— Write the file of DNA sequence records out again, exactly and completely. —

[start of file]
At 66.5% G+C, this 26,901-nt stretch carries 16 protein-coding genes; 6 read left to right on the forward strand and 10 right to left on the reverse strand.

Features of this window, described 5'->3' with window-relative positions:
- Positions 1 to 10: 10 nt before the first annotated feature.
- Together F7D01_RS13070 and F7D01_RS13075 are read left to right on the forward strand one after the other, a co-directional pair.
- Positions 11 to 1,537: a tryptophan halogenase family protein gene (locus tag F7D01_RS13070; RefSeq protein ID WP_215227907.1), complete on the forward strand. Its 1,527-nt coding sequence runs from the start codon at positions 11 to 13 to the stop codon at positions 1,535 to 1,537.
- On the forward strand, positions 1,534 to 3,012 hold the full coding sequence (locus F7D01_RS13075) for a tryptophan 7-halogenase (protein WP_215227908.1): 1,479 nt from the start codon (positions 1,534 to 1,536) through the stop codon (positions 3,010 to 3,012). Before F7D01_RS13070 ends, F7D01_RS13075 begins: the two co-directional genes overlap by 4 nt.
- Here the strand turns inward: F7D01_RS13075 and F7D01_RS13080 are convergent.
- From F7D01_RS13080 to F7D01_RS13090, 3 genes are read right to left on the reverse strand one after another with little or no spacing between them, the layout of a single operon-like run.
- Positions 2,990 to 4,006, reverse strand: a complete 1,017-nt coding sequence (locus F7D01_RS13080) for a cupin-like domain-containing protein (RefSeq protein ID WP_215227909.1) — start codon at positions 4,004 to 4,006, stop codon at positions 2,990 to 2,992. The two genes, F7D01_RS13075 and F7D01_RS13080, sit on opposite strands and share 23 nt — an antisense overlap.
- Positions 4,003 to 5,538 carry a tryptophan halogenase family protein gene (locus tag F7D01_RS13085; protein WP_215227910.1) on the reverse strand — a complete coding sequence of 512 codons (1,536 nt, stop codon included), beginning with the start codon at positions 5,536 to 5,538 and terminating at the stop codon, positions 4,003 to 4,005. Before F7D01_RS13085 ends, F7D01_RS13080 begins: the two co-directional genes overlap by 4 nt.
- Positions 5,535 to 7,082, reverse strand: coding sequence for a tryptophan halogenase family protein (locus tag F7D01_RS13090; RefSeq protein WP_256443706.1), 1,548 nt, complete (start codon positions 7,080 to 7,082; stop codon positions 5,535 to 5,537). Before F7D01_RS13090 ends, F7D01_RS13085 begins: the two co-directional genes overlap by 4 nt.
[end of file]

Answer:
At 66.5% G+C, this 26,901-nt stretch carries 16 protein-coding genes; 6 read left to right on the forward strand and 10 right to left on the reverse strand.

Features of this window, described 5'->3' with window-relative positions:
- Positions 1 to 10: 10 nt before the first annotated feature.
- Together F7D01_RS13070 and F7D01_RS13075 are read left to right on the forward strand one after the other, a co-directional pair.
- Positions 11 to 1,537: a tryptophan halogenase family protein gene (locus tag F7D01_RS13070; RefSeq protein ID WP_215227907.1), complete on the forward strand. Its 1,527-nt coding sequence runs from the start codon at positions 11 to 13 to the stop codon at positions 1,535 to 1,537.
- On the forward strand, positions 1,534 to 3,012 hold the full coding sequence (locus F7D01_RS13075) for a tryptophan 7-halogenase (protein WP_215227908.1): 1,479 nt from the start codon (positions 1,534 to 1,536) through the stop codon (positions 3,010 to 3,012). Before F7D01_RS13070 ends, F7D01_RS13075 begins: the two co-directional genes overlap by 4 nt.
- Here the strand turns inward: F7D01_RS13075 and F7D01_RS13080 are convergent.
- From F7D01_RS13080 to F7D01_RS13090, 3 genes are read right to left on the reverse strand one after another with little or no spacing between them, the layout of a single operon-like run.
- Positions 2,990 to 4,006, reverse strand: a complete 1,017-nt coding sequence (locus F7D01_RS13080) for a cupin-like domain-containing protein (RefSeq protein ID WP_215227909.1) — start codon at positions 4,004 to 4,006, stop codon at positions 2,990 to 2,992. The two genes, F7D01_RS13075 and F7D01_RS13080, sit on opposite strands and share 23 nt — an antisense overlap.
- Positions 4,003 to 5,538 carry a tryptophan halogenase family protein gene (locus tag F7D01_RS13085; protein WP_215227910.1) on the reverse strand — a complete coding sequence of 512 codons (1,536 nt, stop codon included), beginning with the start codon at positions 5,536 to 5,538 and terminating at the stop codon, positions 4,003 to 4,005. Before F7D01_RS13085 ends, F7D01_RS13080 begins: the two co-directional genes overlap by 4 nt.
- Positions 5,535 to 7,082, reverse strand: coding sequence for a tryptophan halogenase family protein (locus tag F7D01_RS13090; RefSeq protein WP_256443706.1), 1,548 nt, complete (start codon positions 7,080 to 7,082; stop codon positions 5,535 to 5,537). Before F7D01_RS13090 ends, F7D01_RS13085 begins: the two co-directional genes overlap by 4 nt.